Concussions can have a compounding effect on children, leading to long-term cognitive, behavioral, and emotional health consequences, according to researchers at The University of Texas Health Science Center at Houston (UTHealth), who published their findings in the American Journal of Sports Medicine.

Released: 22-Jul-2020 2:55 PM EDT
Flourishing mental health delays mortality by five months in 18 year prospective study
University of Toronto

We have known for decades that mental health plays an important role in one's quality of life, but a study released this week suggests it is also an important factor in one's quantity of life.

Newswise: Researchers track down metabolic enzyme that protects against inflammation
17-Jul-2020 2:20 PM EDT
Researchers track down metabolic enzyme that protects against inflammation
La Jolla Institute for Immunology

A new study from scientists at the La Jolla Institute for Immunology (LJI) shows that a previously poorly understood enzyme actually inhibits inflammation in blood vessels. The research offers a potential path to treating DADA2, an inflammatory blood vessel disease in children that is similar to Kawasaki disease.

Released: 22-Jul-2020 1:40 PM EDT
Ladan Eshkevari Honored as 2020 Star Nurse by The Washington Post
American Association of Nurse Anesthetists (AANA)

The Washington Post recently selected Ladan Eshkevari, PhD, CRNA, LAc., FAAN, as a 2020 Star NurseTM. Eshkevari, a member of the American Association of Nurse Anesthetists (AANA), is an associate professor at the Georgetown University Medical Center’s School of Nursing & Health Studies in Washington, DC.

Released: 22-Jul-2020 1:30 PM EDT
Dr. Geraldine Jacobson elected as future Chair of the American Society for Radiation Oncology (ASTRO)
American Society for Radiation Oncology (ASTRO)

The members of the American Society for Radiation Oncology (ASTRO) have elected four new officers to ASTRO’s Board of Directors. Geraldine Jacobson, MD, MPH, MBA, FASTRO, will begin her term as President-elect in October during ASTRO’s 62nd Annual Meeting.

Released: 22-Jul-2020 1:30 PM EDT
Older adults feel stressed, yet resilient in the time of COVID-19
University of Georgia

America’s oldest citizens say they’ve been through worse, but many older adults are feeling the stress of COVID-19 and prolonged social distancing measures, according to a new study from the University of Georgia.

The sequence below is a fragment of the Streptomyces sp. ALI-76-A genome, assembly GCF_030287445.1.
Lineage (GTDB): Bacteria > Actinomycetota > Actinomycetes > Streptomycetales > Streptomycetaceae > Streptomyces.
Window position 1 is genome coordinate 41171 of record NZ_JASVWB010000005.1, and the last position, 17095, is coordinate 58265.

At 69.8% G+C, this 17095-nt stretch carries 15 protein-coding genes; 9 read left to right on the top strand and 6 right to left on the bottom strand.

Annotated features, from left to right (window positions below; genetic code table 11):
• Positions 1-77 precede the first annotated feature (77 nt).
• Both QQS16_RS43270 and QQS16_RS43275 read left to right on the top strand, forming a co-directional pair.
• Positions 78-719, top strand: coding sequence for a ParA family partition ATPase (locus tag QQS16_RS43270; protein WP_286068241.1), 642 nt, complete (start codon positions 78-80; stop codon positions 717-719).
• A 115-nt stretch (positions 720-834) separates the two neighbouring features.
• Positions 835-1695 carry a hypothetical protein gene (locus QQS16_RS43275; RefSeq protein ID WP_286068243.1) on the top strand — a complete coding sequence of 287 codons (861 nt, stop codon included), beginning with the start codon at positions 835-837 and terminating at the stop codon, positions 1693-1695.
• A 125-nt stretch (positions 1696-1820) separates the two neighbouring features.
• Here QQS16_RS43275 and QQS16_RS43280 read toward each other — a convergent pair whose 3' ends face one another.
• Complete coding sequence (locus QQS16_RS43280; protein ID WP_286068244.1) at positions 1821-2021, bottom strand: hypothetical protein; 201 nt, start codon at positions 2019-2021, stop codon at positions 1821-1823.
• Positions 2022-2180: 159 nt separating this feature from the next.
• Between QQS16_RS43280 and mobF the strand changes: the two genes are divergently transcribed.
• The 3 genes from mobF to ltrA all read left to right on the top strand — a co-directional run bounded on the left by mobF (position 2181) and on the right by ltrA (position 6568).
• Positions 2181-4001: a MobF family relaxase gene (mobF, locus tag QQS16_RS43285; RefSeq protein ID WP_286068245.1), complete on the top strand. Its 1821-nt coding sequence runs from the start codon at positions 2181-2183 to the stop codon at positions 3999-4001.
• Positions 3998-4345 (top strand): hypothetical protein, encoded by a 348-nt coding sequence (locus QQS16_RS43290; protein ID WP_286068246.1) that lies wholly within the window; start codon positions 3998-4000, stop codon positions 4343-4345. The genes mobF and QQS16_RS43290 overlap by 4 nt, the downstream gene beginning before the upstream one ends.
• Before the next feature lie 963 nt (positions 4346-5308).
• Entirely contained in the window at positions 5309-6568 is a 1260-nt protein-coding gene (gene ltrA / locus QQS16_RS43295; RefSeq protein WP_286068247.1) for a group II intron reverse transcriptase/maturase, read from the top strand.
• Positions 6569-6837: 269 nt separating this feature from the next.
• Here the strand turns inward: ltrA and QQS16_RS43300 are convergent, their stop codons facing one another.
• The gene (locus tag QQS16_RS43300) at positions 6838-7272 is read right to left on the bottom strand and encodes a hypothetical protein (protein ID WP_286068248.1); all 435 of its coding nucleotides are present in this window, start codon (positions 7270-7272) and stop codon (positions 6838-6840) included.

Released: 22-Jul-2020 12:30 PM EDT
VUMC, UCSF Win KidneyX Award for Implantable Home Dialysis System
Vanderbilt University Medical Center

A $500,000 KidneyX prize has been awarded to The Kidney Project — a collaboration between Vanderbilt University Medical Center (VUMC) and UC San Francisco (UCSF) — for the development of an implantable dialysis system that would enable patients to safely and effectively treat kidney failure at home.

Released: 22-Jul-2020 12:25 PM EDT
UCI Anti-Cancer Challenge goes virtual for 2020
University of California, Irvine

UCI Anti-Cancer Challenge, a movement to raise awareness and funds for cancer research, is going virtual for 2020 in order to maintain social distancing and safeguard participant health. The reimagined Anti-Cancer Challenge now includes an eight-week virtual fundraising and wellness program that connects people around the local community and across the nation.

Newswise: Fine-tuning adoptive cell therapy for advanced cancers
Released: 22-Jul-2020 12:10 PM EDT
Fine-tuning adoptive cell therapy for advanced cancers
University of California, Los Angeles (UCLA), Health Sciences

In a new study looking at adoptive cell transfer products bearing a transgenic T-cell receptor (TCR), researchers at the UCLA Jonsson Comprehensive Cancer Center have identified a discordant phenomenon in which a subset of patients displayed profoundly decreased expression of the transgenic TCR over time, despite the transgenic TCR being present at the DNA level.

Released: 22-Jul-2020 12:05 PM EDT
Coronavirus: What pregnant women should know
University of Michigan

Nearly 4 million babies are born each year in the United States. In the wake of the coronavirus pandemic, pregnant women are concerned about their health and the health of their children.

21-Jul-2020 5:05 PM EDT
HHS and the American Society of Nephrology Announce Winners of $3 Million Kidneyx Redesign Dialysis Phase 2 Prize Competition at Kidneyx Summit
American Society of Nephrology (ASN)

Today, the U.S. Department of Health and Human Services (HHS) and the American Society of Nephrology (ASN) announced the six winners of the $3 million KidneyX: Redesign Dialysis Phase 2 competition during the virtual KidneyX Summit.

Released: 22-Jul-2020 11:35 AM EDT
UNH Researchers Discover New Pathways That Could Help Treat RNA Viruses
University of New Hampshire

Researchers at the University of New Hampshire have identified new pathways in an RNA-based virus where inhibitors, like medical treatments, unbind. The finding could be beneficial in understanding how these inhibitors react and potentially help develop a new generation of drugs to target viruses with high death rates, like HIV-1, Zika, Ebola and SARS-CoV2, the virus that causes COVID-19.

Released: 22-Jul-2020 11:10 AM EDT
Partnership Brings More Than 20,000 Onsite COVID-19 Tests to Senior Facilities, Other Vulnerable Populations in Detroit
Henry Ford Health System

A partnership among Altimetrik, a Southfield-based fast-growing global business transformation company, the 501(c)(3) Vattikuti Foundation, Henry Ford Health System and the City of Detroit has provided more than 20,000 onsite COVID-19 tests to residents in 163 of Detroit's senior and congregate living facilities, as well as the city's first responders and essential workers.

Newswise: Triple Negative Breast Cancer Meets Its Match